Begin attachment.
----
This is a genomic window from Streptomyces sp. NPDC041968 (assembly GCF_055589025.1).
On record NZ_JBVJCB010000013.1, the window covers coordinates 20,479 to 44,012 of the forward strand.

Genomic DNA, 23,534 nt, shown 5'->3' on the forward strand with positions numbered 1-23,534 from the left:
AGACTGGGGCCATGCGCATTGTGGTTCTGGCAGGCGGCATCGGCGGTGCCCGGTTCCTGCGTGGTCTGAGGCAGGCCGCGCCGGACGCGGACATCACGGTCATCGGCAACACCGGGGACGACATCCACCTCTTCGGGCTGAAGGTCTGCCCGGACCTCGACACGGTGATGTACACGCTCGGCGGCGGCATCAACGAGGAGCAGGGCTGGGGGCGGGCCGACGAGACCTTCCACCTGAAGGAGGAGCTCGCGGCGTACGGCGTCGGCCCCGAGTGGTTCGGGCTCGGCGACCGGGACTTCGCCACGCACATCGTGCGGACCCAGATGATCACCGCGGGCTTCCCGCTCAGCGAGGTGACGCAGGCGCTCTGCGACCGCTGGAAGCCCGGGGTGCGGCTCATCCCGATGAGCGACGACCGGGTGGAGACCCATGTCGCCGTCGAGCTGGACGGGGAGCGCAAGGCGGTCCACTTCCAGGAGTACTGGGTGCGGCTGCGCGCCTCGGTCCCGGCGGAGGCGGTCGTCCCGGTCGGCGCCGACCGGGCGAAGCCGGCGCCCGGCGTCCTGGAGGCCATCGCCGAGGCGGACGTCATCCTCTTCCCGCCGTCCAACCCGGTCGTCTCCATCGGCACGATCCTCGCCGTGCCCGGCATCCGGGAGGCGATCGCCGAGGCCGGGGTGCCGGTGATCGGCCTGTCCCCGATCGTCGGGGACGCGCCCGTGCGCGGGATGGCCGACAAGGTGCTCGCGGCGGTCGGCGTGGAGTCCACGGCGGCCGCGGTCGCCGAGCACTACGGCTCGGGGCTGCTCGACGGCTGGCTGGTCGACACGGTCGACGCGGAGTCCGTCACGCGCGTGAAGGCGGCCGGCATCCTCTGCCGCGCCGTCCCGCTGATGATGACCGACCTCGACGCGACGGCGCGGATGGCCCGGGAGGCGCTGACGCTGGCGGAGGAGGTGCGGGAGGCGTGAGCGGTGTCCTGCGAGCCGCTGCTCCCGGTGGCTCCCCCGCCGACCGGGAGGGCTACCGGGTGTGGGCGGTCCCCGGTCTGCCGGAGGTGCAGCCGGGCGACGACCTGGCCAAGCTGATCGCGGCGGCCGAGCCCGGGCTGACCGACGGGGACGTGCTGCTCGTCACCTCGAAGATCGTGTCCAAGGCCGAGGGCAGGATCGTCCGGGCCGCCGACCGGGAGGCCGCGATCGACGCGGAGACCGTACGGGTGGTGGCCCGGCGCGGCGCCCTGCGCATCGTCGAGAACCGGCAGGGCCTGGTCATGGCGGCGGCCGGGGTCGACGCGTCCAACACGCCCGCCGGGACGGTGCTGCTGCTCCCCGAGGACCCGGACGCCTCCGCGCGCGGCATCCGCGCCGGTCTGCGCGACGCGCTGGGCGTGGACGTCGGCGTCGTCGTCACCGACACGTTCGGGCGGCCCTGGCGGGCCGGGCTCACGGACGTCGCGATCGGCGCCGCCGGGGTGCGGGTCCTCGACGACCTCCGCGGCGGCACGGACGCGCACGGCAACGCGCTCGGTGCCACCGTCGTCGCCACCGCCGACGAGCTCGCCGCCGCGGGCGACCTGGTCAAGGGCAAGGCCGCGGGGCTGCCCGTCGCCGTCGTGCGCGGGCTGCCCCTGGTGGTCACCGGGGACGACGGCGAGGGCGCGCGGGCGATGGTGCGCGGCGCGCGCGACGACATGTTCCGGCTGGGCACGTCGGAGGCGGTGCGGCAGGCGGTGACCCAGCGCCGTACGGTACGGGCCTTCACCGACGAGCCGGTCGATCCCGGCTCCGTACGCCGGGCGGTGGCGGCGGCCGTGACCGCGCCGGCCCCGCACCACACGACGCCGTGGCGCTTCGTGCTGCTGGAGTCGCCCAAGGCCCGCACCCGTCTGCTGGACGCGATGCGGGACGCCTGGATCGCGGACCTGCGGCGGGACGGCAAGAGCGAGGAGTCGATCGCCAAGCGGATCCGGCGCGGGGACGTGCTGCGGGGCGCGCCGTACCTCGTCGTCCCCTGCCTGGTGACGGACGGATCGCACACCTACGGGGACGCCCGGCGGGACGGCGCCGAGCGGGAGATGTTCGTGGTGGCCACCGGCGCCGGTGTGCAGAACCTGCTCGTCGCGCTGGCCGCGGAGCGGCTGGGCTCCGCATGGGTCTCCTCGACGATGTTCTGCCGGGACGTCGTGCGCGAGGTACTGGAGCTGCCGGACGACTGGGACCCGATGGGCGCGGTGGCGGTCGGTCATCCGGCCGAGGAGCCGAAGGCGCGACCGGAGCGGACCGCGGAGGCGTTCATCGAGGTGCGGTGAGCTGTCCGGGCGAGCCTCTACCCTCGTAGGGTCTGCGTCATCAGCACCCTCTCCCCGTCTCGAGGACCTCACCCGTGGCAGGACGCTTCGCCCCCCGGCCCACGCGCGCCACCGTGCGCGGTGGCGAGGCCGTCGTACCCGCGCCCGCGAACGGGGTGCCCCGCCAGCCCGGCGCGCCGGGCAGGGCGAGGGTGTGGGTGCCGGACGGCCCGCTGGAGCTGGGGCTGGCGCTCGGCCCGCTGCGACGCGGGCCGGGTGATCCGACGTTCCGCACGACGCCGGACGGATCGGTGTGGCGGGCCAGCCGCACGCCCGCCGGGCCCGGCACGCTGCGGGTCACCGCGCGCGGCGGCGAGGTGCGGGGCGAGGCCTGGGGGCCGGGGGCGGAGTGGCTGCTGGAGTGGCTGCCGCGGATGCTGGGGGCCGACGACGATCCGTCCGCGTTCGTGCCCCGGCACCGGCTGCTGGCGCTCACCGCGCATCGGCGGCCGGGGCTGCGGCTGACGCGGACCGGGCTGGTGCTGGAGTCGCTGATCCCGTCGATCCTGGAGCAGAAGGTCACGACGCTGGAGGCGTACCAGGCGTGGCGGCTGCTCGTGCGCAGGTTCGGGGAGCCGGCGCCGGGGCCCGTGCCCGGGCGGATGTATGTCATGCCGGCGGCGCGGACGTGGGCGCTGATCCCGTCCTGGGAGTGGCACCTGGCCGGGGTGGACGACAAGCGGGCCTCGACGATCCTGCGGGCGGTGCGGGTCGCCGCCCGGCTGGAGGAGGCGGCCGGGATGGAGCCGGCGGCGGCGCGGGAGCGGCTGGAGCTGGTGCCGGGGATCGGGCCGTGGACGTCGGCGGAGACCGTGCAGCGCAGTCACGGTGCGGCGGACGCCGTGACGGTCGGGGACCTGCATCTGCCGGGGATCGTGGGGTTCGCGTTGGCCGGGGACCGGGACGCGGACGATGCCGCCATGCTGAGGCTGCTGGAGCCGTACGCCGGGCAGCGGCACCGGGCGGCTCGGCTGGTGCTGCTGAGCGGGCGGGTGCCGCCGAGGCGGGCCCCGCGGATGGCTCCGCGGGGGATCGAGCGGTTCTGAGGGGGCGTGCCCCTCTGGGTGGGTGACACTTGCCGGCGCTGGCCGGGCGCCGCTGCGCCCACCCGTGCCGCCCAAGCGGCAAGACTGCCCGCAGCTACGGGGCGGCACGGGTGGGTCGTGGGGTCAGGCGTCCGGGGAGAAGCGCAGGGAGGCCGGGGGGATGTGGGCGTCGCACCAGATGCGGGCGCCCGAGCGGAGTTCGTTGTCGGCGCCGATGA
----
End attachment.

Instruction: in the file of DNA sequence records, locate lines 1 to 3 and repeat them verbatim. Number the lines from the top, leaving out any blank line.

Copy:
This is a genomic window from Streptomyces sp. NPDC041968 (assembly GCF_055589025.1).
On record NZ_JBVJCB010000013.1, the window covers coordinates 20,479 to 44,012 of the forward strand.

Genomic DNA, 23,534 nt, shown 5'->3' on the forward strand with positions numbered 1-23,534 from the left: